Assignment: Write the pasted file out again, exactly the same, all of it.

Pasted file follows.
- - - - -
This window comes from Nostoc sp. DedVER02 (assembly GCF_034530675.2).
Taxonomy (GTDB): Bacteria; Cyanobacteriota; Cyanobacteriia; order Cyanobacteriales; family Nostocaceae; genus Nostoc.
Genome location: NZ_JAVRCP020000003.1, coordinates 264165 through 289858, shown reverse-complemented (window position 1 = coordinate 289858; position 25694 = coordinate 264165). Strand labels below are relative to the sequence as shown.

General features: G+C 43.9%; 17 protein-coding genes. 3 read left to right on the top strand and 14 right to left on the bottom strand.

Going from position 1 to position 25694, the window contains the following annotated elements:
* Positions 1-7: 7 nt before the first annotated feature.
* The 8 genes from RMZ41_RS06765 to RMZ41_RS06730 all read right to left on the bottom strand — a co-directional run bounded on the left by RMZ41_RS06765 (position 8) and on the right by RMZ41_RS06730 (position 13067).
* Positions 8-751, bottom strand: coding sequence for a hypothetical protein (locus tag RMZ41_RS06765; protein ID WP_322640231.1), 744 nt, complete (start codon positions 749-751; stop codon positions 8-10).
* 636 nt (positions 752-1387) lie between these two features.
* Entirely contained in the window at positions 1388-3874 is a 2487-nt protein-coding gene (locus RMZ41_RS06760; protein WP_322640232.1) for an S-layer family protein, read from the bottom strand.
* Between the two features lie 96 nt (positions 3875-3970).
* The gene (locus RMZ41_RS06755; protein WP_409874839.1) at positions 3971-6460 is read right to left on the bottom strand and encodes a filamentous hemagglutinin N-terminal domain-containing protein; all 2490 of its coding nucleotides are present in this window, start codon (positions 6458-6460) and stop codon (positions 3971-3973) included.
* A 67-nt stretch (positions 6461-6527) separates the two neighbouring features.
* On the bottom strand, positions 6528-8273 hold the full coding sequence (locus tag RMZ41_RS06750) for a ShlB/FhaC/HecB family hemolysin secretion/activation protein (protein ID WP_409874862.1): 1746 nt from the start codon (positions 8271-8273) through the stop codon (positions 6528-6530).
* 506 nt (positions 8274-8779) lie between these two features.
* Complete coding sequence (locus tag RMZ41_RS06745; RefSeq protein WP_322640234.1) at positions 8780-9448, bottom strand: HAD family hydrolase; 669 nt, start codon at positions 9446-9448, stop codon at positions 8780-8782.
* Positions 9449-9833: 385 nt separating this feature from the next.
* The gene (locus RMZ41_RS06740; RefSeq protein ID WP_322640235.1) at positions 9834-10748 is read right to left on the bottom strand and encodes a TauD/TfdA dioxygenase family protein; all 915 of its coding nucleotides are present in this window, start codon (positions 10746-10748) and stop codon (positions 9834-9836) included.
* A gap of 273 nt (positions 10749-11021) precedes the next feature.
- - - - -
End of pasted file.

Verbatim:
This window comes from Nostoc sp. DedVER02 (assembly GCF_034530675.2).
Taxonomy (GTDB): Bacteria; Cyanobacteriota; Cyanobacteriia; order Cyanobacteriales; family Nostocaceae; genus Nostoc.
Genome location: NZ_JAVRCP020000003.1, coordinates 264165 through 289858, shown reverse-complemented (window position 1 = coordinate 289858; position 25694 = coordinate 264165). Strand labels below are relative to the sequence as shown.

General features: G+C 43.9%; 17 protein-coding genes. 3 read left to right on the top strand and 14 right to left on the bottom strand.

Going from position 1 to position 25694, the window contains the following annotated elements:
* Positions 1-7: 7 nt before the first annotated feature.
* The 8 genes from RMZ41_RS06765 to RMZ41_RS06730 all read right to left on the bottom strand — a co-directional run bounded on the left by RMZ41_RS06765 (position 8) and on the right by RMZ41_RS06730 (position 13067).
* Positions 8-751, bottom strand: coding sequence for a hypothetical protein (locus tag RMZ41_RS06765; protein ID WP_322640231.1), 744 nt, complete (start codon positions 749-751; stop codon positions 8-10).
* 636 nt (positions 752-1387) lie between these two features.
* Entirely contained in the window at positions 1388-3874 is a 2487-nt protein-coding gene (locus RMZ41_RS06760; protein WP_322640232.1) for an S-layer family protein, read from the bottom strand.
* Between the two features lie 96 nt (positions 3875-3970).
* The gene (locus RMZ41_RS06755; protein WP_409874839.1) at positions 3971-6460 is read right to left on the bottom strand and encodes a filamentous hemagglutinin N-terminal domain-containing protein; all 2490 of its coding nucleotides are present in this window, start codon (positions 6458-6460) and stop codon (positions 3971-3973) included.
* A 67-nt stretch (positions 6461-6527) separates the two neighbouring features.
* On the bottom strand, positions 6528-8273 hold the full coding sequence (locus tag RMZ41_RS06750) for a ShlB/FhaC/HecB family hemolysin secretion/activation protein (protein ID WP_409874862.1): 1746 nt from the start codon (positions 8271-8273) through the stop codon (positions 6528-6530).
* 506 nt (positions 8274-8779) lie between these two features.
* Complete coding sequence (locus tag RMZ41_RS06745; RefSeq protein WP_322640234.1) at positions 8780-9448, bottom strand: HAD family hydrolase; 669 nt, start codon at positions 9446-9448, stop codon at positions 8780-8782.
* Positions 9449-9833: 385 nt separating this feature from the next.
* The gene (locus RMZ41_RS06740; RefSeq protein ID WP_322640235.1) at positions 9834-10748 is read right to left on the bottom strand and encodes a TauD/TfdA dioxygenase family protein; all 915 of its coding nucleotides are present in this window, start codon (positions 10746-10748) and stop codon (positions 9834-9836) included.
* A gap of 273 nt (positions 10749-11021) precedes the next feature.